oss in all the batteries shows the warmth of the fire. I was well satisfied with them all. The history of the Maryland regiment, gallantly commanded by Colonel Bradley T. Johnson, during the campaign of the Valley, would be the history of every action from Front Royal to Cross-Keys. On the sixth instant, near Harrisonburgh, the Fifty-eighth Virginia regiment was engaged with the Pennsylvania Bucktails, the fighting being close and bloody. Colonel Johnson came up with his regiment in the hottest period of the affair, and, by a dashing charge in flank, drove the enemy off with heavy loss, capturing the Lieutenant-Colonel (Kane) commanding. In commemoratioippi, Colonel Posey, was the closest engaged. Brigadier-General Trimble, Seventh brigade, had the brunt of the action, and is entitled to most thanks. Colonel Bradley T. Johnson, (First Maryland,) Colonel Carnot Posey, (Sixteenth Mississippi,) Colonel J. T. Mercer, (Twenty-first Georgia,) Captain Courtnay, (of the Courtnay batte
coolness, and intelligence. Major Meade and Lieutenant Johnson, of the engineer corps, were assigned to dutynel L. G. Seymour; and the Maryland line, Colonel Bradley T. Johnson, with the batteries of Brockenbrough, Cart examined by us together. The report of Colonel Bradley T. Johnson, commanding Maryland line, is also appendeutenant-Colonel Geary, Hampton's Legion; Colonel Bradley T. Johnson, First Maryland regiment; Twelfth Alabamaially that gallant soldier and gentleman, Colonel Bradley T. Johnson, with his small band of veterans, ever regallant band of Marylanders, under the brave Colonel B. T. Johnson. Colonel Johnson, hearing I needed assistancand night. W. G. Crenshaw. Report of Colonel Bradley T. Johnson. headquarters Maryland line, July 7,d his horse killed. Your obedient servant, Bradley T. Johnson, Colonel, commanding Maryland Line. Reporinto line. While this was being done, I sent Lieutenant Johnson and private Edward Draining, of company C, to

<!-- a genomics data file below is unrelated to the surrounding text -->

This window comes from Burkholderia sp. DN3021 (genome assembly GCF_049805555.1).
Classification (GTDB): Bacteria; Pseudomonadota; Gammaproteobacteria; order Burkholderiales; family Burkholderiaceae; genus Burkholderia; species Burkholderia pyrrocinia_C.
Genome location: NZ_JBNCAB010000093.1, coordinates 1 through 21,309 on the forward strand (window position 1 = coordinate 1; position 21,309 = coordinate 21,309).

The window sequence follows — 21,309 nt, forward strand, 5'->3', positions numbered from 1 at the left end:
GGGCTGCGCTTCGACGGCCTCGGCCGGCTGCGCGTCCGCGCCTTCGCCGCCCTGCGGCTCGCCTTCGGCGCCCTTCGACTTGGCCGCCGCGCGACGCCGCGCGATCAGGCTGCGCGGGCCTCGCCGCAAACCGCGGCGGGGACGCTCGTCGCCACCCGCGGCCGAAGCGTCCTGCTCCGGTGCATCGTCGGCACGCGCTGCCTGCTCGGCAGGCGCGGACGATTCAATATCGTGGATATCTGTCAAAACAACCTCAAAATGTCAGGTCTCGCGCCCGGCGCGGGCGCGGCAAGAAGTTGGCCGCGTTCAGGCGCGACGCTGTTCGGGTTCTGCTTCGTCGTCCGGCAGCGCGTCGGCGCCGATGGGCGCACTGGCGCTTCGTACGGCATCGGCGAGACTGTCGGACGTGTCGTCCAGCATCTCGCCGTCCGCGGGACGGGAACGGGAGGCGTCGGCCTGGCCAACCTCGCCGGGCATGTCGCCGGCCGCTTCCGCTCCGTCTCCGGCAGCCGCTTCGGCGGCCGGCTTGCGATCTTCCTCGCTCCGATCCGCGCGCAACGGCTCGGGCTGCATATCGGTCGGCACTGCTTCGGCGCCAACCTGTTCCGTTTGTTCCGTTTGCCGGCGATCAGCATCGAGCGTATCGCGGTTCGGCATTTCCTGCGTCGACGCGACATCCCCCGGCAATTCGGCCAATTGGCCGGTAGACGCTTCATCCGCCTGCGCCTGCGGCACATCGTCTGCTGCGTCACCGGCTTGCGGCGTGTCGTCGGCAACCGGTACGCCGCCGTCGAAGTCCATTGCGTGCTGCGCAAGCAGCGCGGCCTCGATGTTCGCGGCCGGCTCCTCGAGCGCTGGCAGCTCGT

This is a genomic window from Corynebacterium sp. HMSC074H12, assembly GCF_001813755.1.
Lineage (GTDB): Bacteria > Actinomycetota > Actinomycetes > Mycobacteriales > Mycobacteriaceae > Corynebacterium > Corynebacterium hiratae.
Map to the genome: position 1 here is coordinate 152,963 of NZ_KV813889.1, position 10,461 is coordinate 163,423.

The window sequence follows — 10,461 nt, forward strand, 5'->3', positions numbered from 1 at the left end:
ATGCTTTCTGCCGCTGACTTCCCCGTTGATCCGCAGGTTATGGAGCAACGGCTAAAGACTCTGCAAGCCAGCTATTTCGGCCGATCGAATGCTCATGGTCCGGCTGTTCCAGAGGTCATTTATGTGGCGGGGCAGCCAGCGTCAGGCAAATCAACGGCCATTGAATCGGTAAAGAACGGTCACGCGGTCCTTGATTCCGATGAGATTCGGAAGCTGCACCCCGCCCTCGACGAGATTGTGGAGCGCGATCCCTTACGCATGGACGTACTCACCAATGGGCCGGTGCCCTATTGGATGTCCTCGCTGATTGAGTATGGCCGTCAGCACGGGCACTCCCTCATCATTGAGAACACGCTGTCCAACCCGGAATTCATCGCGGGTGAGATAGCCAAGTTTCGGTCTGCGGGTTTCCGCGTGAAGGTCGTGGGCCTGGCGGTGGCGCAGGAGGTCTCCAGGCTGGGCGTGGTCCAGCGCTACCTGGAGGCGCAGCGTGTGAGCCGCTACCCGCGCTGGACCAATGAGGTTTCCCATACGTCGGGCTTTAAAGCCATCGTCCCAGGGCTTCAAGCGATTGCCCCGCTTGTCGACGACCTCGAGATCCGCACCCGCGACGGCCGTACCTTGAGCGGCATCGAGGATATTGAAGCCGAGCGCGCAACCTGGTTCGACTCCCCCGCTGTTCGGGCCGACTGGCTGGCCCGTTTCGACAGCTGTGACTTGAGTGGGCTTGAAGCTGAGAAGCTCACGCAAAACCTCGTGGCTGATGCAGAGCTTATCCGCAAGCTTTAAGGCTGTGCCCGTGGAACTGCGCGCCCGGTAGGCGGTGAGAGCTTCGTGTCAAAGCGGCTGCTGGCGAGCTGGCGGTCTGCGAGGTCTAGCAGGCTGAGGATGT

h orders not to fire till the infantry, sent round to the left to fire upon the enemy's cavalry skirmishers, had opened. Captain Dement's First Maryland battery, Captain Brown's Chesapeake artillery, (also from Maryland,) Captain D'Aquin's Louisiana battery, and the rifle gun of Captain Latimer's battery, were posted in a line from the main road, on the left, to the mountain on the right, and as far forward as Majors's house. Captain Latimer, with three guns, and Lieutenant Terry, with Captain Johnson's (Bedford) battery, were stationed, by the Major-General in person, on Slaughter's Mountain, near the mountain house. From these positions, the several batteries named opened upon a large body of cavalry in front as soon as the infantry opened upon their advanced guard from the woods on the left. The cavalry having at once fled, and the enemy opening with several batteries in our front, and beyond effective range of our guns, I ordered the batteries in the plain to cease firing, and
shall, Venable, and Talcott, and Captains Mason and Johnson, of the staff of the commanding General, for great er, of the cavalry, with his command, and Colonel Bradley T. Johnson, commanding Campbell's brigade, remained igades of Winder, (Colonel Grigsby,) Jones, (Colonel B. T. Johnson,) Taliaferro, (Colonel Warren,) and Starke, bs, except the brigade of General Jones, (Colonel Bradley T. Johnson commanding,) which was posted in the citye Hampton, Brigadier-General. Report of Colonel B. T. Johnson, of Second Virginia brigade. Captain Taarmy and the cause. Your obedient servant, Bradley T. Johnson, Colonel, commanding Second Virginia Brigade.Warrenton pike. Accordingly, the batteries of Captains Johnson, D'Aquin, Rice, Wooding, Poague, Carpenter, Br, with the Second Virginia brigade, under Colonel Bradley T. Johnson. They had a slight engagement with the ere, and do not know the particulars. I presume Colonel Johnson's report will show. I am, Colonel, very resp